The rest of us sit on our hands and whine that somebody should be doing something about it.
    Forming a new party has been suggested on several occasions but the history of new parties in this country leaves a lot to be desired.
    My idea is that we should use the courts to hold politicians and administrations to account.
    If enough of the people of this country cared enough to give a euro per head per week to a fund, the purpose of which would be to haul the powers that be before the courts to account for 4 or 5 of their decisions per year, then we might get somewhere.
    For instance, if some organization or individual had the money and the inclination to take an action against the government over the continued storage of the now useless e-voting machines for instance, would the present legal set -up allow them to bring a case?
    We need a third tier of democracy.
    The Dail is corrupt and moribund!
    The Seanad are next to useless and a waste of money
    Could the courts be used to clean the whole sorry mess up, give it a good kick in the arse and set it on a clean, efficient path.
    Lest you worry, I speak as someone who has a healthy skepticism of lawyers and judges also.
    The courts can only ensure the implementation of the laws that the Oireachtas makes and prevent the Constitution being broken. It can't create laws.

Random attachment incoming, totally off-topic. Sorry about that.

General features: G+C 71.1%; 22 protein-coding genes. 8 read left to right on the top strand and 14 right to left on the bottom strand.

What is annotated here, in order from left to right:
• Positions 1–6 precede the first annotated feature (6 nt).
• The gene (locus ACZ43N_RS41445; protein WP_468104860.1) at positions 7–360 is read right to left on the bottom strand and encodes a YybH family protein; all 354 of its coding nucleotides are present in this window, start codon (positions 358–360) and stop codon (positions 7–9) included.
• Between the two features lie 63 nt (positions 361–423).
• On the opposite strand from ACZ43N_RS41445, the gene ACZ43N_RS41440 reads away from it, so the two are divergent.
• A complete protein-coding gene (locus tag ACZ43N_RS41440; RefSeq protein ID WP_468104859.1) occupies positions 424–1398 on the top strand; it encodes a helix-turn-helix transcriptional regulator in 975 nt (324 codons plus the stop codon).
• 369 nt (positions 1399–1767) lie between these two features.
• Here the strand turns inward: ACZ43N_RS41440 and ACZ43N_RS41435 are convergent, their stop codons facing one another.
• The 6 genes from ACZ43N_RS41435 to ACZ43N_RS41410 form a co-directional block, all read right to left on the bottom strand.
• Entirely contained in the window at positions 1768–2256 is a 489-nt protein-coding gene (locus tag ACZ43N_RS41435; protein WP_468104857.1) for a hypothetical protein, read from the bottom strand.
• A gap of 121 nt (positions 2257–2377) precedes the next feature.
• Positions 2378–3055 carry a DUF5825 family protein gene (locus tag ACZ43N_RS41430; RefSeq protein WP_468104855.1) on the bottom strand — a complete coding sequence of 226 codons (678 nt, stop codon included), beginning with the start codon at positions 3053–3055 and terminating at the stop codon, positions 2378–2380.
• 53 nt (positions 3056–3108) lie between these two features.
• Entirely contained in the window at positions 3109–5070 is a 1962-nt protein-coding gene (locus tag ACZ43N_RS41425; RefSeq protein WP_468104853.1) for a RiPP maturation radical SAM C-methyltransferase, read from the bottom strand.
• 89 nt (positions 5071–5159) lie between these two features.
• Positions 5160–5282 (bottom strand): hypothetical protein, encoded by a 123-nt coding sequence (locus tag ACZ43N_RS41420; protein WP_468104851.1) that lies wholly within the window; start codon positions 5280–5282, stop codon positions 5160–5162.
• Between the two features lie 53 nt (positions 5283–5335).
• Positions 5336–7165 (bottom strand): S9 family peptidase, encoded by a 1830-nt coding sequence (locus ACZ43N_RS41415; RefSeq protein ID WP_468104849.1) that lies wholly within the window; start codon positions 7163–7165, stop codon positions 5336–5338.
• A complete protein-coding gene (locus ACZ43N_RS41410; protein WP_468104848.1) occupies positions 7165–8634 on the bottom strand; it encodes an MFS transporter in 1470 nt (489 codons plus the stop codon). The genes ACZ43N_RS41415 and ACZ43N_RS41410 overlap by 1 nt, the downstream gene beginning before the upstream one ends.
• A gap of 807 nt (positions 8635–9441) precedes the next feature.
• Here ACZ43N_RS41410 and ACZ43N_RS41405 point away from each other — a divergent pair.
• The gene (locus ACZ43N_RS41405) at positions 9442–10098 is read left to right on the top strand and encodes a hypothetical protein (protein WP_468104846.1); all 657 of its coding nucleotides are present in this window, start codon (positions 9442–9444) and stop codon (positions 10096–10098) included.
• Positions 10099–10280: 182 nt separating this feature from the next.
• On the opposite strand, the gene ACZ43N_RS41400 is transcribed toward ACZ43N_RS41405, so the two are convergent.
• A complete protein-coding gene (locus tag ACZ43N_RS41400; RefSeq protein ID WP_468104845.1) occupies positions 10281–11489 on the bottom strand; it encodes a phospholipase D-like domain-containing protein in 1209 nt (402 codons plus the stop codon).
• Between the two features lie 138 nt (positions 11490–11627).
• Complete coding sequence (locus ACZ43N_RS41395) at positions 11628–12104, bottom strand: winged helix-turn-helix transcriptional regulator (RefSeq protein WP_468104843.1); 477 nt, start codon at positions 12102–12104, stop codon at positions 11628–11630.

Someone could take a case against e-voting machines, but they'd lose because it isn't illegal or unconstitutional. The government also gets brought in front of the courts all the time. A developer (can't think of his name) is currently doing it right now.
    "Give us the future, we've had enough of YOUR past, Give us back our country, to live in, to grow in and to love..."

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    Politics.ie Member DeputyEdo's Avatar
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    So you want to bring the people who make the laws to court?
    I can see that working out well.

    with regard to the e-voting....what would they be going to court for? wasting money? being idiots?....I don't think either of them is against the law

  5. #5

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    Why has nobody sued Michael Fingleton. Each taxpayer is contributing 2500 to bailing out Irish Nationwide. Irish Nationwide was run into the ground by Fingers.

    So if a person was to take a district court case would they win?

    Is there a duty of care? Arguably there is.

    It was reasonably forseeable that the taxpayer would bail out the society in the event of a failure.

    And I don't think it a stretch to argue that his behaviour could be regarded as negligent.

    One test case would be very, very interesting.

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    Politics.ie Member farnaby's Avatar
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    It's a good idea. The govt obey the letter of the law and Constitution i.e. if they want to do something not strictly illegal or unconstitutional, they reckon it's ok. (Same applies to expense claims btw). They need to be challenged vigourously on this level if there is a way to do so.

    You'd need a very strong test case, and I doubt e-voting machines would do it. I've raised here the fact that the govt has breached article 45 of the constitution regarding social policy, but unfortunatly that is a matter for the Oireachtas not the courts.

  7. #7
    Politics.ie Member corelli's Avatar